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2 definitions found
 for Sliding pair
From The Collaborative International Dictionary of English v.0.48 :

  Sliding \Slid"ing\, a.
     1. That slides or slips; gliding; moving smoothly.
        [1913 Webster]
     2. Slippery; elusory. [Obs.]
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              That sliding science hath me made so bare.
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     Sliding friction (Mech.), the resistance one body meets
        with in sliding along the surface of another, as
        distinguished from rolling friction.
     Sliding gunter (Naut.), a topmast arranged with metallic
        fittings so as to be hoisted and lowered by means of
     Sliding keel (Naut), a movable keel, similar to a
     Sliding pair. (Mech.) See the Note under Pair, n., 7.
     Sliding rule. Same as Slide rule, under Slide, n.
     Sliding scale.
        (a) A scale for raising or lowering imposts in proportion
            to the fall or rise of prices.
        (b) A variable scale of wages or of prices.
        (c) A slide rule.
     Sliding ways (Naut.), the timber guides used in launching a
        [1913 Webster]

From The Collaborative International Dictionary of English v.0.48 :

  Pair \Pair\ (p[^a]r), n. [F. paire, LL. paria, L. paria, pl. of
     par pair, fr. par, adj., equal. Cf. Apparel, Par
     equality, Peer an equal.]
     [1913 Webster]
     1. A number of things resembling one another, or belonging
        together; a set; as, a pair or flight of stairs. "A pair
        of beads." --Chaucer. --Beau. & Fl. "Four pair of stairs."
     Note: [Now mostly or quite disused.]
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                 Two crowns in my pocket, two pair of cards.
                                                    --Beau. & Fl.
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     2. Two things of a kind, similar in form, suited to each
        other, and intended to be used together; as, a pair of
        gloves or stockings; a pair of shoes.
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     3. Two of a sort; a span; a yoke; a couple; a brace; as, a
        pair of horses; a pair of oxen.
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     4. A married couple; a man and wife. "A happy pair."
        --Dryden. "The hapless pair." --Milton.
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     5. A single thing, composed of two pieces fitted to each
        other and used together; as, a pair of scissors; a pair of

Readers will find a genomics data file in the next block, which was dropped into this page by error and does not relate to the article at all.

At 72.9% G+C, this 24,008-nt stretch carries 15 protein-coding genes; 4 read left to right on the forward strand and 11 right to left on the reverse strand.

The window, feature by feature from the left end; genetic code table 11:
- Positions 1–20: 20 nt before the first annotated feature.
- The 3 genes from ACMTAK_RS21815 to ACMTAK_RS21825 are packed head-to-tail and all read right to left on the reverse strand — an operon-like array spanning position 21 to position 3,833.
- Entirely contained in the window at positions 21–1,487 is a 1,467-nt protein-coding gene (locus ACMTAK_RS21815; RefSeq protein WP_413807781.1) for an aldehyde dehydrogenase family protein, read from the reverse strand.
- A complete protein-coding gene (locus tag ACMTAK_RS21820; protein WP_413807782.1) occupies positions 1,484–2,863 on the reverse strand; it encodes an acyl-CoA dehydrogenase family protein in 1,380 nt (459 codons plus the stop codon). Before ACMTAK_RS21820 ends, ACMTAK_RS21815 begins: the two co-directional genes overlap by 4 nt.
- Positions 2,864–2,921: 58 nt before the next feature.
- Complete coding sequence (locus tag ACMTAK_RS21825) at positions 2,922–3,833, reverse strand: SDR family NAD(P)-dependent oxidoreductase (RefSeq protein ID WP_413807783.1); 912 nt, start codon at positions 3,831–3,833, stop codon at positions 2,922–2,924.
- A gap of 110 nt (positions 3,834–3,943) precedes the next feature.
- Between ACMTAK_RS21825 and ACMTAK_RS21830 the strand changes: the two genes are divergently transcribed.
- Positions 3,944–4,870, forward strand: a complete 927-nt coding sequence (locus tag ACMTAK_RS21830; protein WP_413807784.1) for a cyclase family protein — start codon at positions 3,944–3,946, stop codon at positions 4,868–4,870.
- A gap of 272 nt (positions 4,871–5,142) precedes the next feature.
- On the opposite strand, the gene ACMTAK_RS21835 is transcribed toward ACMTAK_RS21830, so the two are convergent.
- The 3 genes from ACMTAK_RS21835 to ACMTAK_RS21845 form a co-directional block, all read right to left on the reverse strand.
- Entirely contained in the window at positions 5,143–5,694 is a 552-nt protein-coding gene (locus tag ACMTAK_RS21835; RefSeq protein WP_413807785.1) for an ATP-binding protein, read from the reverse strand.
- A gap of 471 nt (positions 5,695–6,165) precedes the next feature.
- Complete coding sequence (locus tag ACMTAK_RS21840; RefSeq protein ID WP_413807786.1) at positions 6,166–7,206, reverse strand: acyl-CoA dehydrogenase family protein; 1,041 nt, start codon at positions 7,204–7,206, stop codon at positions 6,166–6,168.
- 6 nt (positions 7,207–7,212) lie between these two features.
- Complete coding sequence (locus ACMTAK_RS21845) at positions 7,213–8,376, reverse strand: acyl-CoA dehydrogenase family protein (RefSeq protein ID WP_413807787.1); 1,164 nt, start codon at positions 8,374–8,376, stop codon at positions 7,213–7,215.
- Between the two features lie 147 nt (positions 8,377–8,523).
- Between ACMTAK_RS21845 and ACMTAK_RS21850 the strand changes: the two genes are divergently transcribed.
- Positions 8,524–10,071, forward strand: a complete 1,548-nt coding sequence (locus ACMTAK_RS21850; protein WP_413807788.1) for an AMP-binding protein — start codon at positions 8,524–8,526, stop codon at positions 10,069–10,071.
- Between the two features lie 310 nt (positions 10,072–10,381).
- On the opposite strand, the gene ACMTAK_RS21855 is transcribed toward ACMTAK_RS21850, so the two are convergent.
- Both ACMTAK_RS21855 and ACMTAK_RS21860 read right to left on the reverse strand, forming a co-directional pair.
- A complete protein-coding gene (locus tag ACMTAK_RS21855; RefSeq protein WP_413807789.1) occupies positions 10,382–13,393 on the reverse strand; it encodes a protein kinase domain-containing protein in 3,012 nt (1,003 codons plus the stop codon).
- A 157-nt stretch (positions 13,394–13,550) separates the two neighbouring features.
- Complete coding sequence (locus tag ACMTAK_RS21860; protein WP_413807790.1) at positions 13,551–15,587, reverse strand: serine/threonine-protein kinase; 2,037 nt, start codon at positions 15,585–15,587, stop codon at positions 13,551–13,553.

pants; a pair of tongs; a pair of bellows.
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     6. Two members of opposite parties or opinion, as in a
        parliamentary body, who mutually agree not to vote on a
        given question (in order, for example, to allow the
        members to be absent during the vote without affecting the
        outcome of the vote), or on issues of a party nature
        during a specified time; as, there were two pairs on the
        final vote. [Parliamentary Cant]
     Note: A member who is thus paired with one who would have
           voted oppositely is said to be paired for or paired
           against a measure, depending on the member's position.
           [1913 Webster +PJC]
     7. (Kinematics) In a mechanism, two elements, or bodies,
        which are so applied to each other as to mutually
        constrain relative motion.
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     Note: Pairs are named in accordance with the kind of motion
           they permit; thus, a journal and its bearing form a
           turning pair, a cylinder and its piston a sliding
           pair, a screw and its nut a twisting pair, etc. Any
           pair in which the constraining contact is along lines
           or at points only (as a cam and roller acting
           together), is designated a higher pair; any pair
           having constraining surfaces which fit each other (as a
           cylindrical pin and eye, a screw and its nut, etc.), is
           called a lower pair.
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     Pair royal (pl. Pairs Royal) three things of a sort; --
        used especially of playing cards in some games, as
        cribbage; as three kings, three "eight spots" etc. Four of
        a kind are called a double pair royal. "Something in his
        face gave me as much pleasure as a pair royal of naturals
        in my own hand." --Goldsmith. "That great pair royal of
        adamantine sisters [the Fates]." --Quarles. [Written
        corruptly parial and prial.]
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     Syn: Pair, Flight, Set.
     Usage: Originally, pair was not confined to two things, but
            was applied to any number of equal things (pares),
            that go together. Ben Jonson speaks of a pair (set) of
            chessmen; also, he and Lord Bacon speak of a pair
            (pack) of cards. A "pair of stairs" is still in
            popular use, as well as the later expression, "flight
            of stairs."
            [1913 Webster]

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